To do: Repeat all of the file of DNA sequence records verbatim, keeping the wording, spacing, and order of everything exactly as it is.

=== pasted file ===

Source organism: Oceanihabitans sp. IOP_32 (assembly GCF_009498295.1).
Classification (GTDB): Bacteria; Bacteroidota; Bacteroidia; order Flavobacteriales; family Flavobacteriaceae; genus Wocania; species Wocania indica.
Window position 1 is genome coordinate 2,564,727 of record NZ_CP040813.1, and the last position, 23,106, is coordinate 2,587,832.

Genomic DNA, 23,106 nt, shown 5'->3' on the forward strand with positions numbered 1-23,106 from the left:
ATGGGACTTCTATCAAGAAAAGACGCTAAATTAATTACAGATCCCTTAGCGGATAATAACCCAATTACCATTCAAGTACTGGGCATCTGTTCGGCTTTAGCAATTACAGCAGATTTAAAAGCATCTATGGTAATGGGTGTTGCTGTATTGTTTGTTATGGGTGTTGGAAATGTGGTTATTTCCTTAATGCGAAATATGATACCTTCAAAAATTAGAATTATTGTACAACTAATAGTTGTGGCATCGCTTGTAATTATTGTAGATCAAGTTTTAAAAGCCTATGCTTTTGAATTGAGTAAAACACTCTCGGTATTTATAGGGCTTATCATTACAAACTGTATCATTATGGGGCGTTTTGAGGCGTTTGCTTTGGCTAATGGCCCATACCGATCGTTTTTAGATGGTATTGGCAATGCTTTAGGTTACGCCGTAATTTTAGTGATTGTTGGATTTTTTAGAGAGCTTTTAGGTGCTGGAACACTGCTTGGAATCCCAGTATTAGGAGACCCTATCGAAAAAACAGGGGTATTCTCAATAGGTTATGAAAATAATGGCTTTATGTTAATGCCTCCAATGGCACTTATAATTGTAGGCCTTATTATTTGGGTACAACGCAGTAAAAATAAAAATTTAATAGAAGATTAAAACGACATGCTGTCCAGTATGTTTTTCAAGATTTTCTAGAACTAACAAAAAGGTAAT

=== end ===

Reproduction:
Source organism: Oceanihabitans sp. IOP_32 (assembly GCF_009498295.1).
Classification (GTDB): Bacteria; Bacteroidota; Bacteroidia; order Flavobacteriales; family Flavobacteriaceae; genus Wocania; species Wocania indica.
Window position 1 is genome coordinate 2,564,727 of record NZ_CP040813.1, and the last position, 23,106, is coordinate 2,587,832.

Genomic DNA, 23,106 nt, shown 5'->3' on the forward strand with positions numbered 1-23,106 from the left:
ATGGGACTTCTATCAAGAAAAGACGCTAAATTAATTACAGATCCCTTAGCGGATAATAACCCAATTACCATTCAAGTACTGGGCATCTGTTCGGCTTTAGCAATTACAGCAGATTTAAAAGCATCTATGGTAATGGGTGTTGCTGTATTGTTTGTTATGGGTGTTGGAAATGTGGTTATTTCCTTAATGCGAAATATGATACCTTCAAAAATTAGAATTATTGTACAACTAATAGTTGTGGCATCGCTTGTAATTATTGTAGATCAAGTTTTAAAAGCCTATGCTTTTGAATTGAGTAAAACACTCTCGGTATTTATAGGGCTTATCATTACAAACTGTATCATTATGGGGCGTTTTGAGGCGTTTGCTTTGGCTAATGGCCCATACCGATCGTTTTTAGATGGTATTGGCAATGCTTTAGGTTACGCCGTAATTTTAGTGATTGTTGGATTTTTTAGAGAGCTTTTAGGTGCTGGAACACTGCTTGGAATCCCAGTATTAGGAGACCCTATCGAAAAAACAGGGGTATTCTCAATAGGTTATGAAAATAATGGCTTTATGTTAATGCCTCCAATGGCACTTATAATTGTAGGCCTTATTATTTGGGTACAACGCAGTAAAAATAAAAATTTAATAGAAGATTAAAACGACATGCTGTCCAGTATGTTTTTCAAGATTTTCTAGAACTAACAAAAAGGTAAT